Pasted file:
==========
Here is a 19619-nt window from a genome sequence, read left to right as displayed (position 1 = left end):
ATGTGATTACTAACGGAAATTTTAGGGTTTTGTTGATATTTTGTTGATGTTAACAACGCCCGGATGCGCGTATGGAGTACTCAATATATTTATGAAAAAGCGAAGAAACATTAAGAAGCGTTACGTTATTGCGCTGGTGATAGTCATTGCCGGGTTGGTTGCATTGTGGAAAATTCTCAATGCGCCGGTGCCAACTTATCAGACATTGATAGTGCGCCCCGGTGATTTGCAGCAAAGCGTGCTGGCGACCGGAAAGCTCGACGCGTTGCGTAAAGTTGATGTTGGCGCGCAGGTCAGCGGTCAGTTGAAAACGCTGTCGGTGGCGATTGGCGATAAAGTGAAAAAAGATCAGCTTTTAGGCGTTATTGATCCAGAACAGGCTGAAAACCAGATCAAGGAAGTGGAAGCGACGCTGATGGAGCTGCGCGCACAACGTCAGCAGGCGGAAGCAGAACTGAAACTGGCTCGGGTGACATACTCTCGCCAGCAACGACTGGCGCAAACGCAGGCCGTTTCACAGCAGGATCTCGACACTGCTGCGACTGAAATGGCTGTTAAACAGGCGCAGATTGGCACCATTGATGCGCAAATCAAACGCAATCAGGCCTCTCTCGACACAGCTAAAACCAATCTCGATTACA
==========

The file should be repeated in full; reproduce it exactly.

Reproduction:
Here is a 19619-nt window from a genome sequence, read left to right as displayed (position 1 = left end):
ATGTGATTACTAACGGAAATTTTAGGGTTTTGTTGATATTTTGTTGATGTTAACAACGCCCGGATGCGCGTATGGAGTACTCAATATATTTATGAAAAAGCGAAGAAACATTAAGAAGCGTTACGTTATTGCGCTGGTGATAGTCATTGCCGGGTTGGTTGCATTGTGGAAAATTCTCAATGCGCCGGTGCCAACTTATCAGACATTGATAGTGCGCCCCGGTGATTTGCAGCAAAGCGTGCTGGCGACCGGAAAGCTCGACGCGTTGCGTAAAGTTGATGTTGGCGCGCAGGTCAGCGGTCAGTTGAAAACGCTGTCGGTGGCGATTGGCGATAAAGTGAAAAAAGATCAGCTTTTAGGCGTTATTGATCCAGAACAGGCTGAAAACCAGATCAAGGAAGTGGAAGCGACGCTGATGGAGCTGCGCGCACAACGTCAGCAGGCGGAAGCAGAACTGAAACTGGCTCGGGTGACATACTCTCGCCAGCAACGACTGGCGCAAACGCAGGCCGTTTCACAGCAGGATCTCGACACTGCTGCGACTGAAATGGCTGTTAAACAGGCGCAGATTGGCACCATTGATGCGCAAATCAAACGCAATCAGGCCTCTCTCGACACAGCTAAAACCAATCTCGATTACA